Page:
1968 was a watershed year in American history. For college students, Viet Nam, civil rights and the sexual revolution mixed with the more mundane realities of daily life on campus. Back in Chapel Hill for their 50 year reunion – some of them for the first time since graduation – the UNC class of 1968 gathered to reminisce about what it was like to live through that historic time.
Mike Wiley ’04 has been performing for school and regional theater audiences for almost two decades as a solo artist, and he often plays more than two dozen characters during a performance. “You almost feel like you have multiple personality disorder,” he says.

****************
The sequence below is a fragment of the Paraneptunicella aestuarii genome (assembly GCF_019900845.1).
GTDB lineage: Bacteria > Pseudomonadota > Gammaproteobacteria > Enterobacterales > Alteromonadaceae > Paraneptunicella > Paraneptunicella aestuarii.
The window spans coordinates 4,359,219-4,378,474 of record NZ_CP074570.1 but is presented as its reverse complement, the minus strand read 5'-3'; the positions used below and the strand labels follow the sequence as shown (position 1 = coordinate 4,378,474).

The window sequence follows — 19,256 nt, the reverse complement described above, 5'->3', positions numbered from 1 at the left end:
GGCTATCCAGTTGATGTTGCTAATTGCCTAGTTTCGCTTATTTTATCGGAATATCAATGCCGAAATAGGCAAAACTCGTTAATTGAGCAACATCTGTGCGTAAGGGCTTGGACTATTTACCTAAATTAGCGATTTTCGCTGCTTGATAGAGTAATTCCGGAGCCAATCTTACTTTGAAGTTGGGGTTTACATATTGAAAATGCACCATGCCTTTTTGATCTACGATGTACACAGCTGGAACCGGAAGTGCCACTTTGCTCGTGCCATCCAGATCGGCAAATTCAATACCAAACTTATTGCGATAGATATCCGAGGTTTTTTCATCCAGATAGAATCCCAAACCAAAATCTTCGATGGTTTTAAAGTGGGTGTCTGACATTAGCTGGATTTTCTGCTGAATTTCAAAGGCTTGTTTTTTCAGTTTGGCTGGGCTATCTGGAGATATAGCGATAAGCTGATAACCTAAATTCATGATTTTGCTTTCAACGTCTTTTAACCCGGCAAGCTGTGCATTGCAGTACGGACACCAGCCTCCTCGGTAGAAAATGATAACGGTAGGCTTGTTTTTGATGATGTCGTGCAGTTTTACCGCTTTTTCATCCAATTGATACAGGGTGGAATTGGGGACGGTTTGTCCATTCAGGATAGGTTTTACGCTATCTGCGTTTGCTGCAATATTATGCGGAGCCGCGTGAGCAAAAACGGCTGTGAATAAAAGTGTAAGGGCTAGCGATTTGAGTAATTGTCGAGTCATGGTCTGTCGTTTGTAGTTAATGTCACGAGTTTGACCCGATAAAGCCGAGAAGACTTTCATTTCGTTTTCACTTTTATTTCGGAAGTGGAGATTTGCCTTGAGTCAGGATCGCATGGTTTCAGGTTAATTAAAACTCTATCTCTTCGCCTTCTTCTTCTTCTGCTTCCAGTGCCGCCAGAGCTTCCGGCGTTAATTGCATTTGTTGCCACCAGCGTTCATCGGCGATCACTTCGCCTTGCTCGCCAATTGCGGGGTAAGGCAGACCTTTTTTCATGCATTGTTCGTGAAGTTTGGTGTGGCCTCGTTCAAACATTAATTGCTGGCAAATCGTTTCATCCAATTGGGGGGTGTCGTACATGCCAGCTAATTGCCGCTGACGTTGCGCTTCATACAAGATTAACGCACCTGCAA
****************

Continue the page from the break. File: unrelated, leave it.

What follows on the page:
Martha Gunter Caldwell ’39 was on the small side from the beginning and topped out at 4-foot-10, but she has lived a big — and long — life. Caldwell, who turned 100 in April, graduated from UNC at a time when few women attended college. “I still love Chapel Hill — I still love it. And every time somebody goes, I say, ‘Blow a kiss to the Old Well for me,’ ” Caldwell says. “Yes, I’m a Tar Heel. Hark the sound!” (Story at http://unc.live/2o5xOkE)
Freddie Kiger ’74, teacher of the GAA’s overwhelmingly popular N.C. History Series, gives us a preview of his class "History of The University of North Carolina, Part II (1835-61)," marking the rise of UNC—a “golden age,” if you will—before the destructive whirlwind of secession and civil war.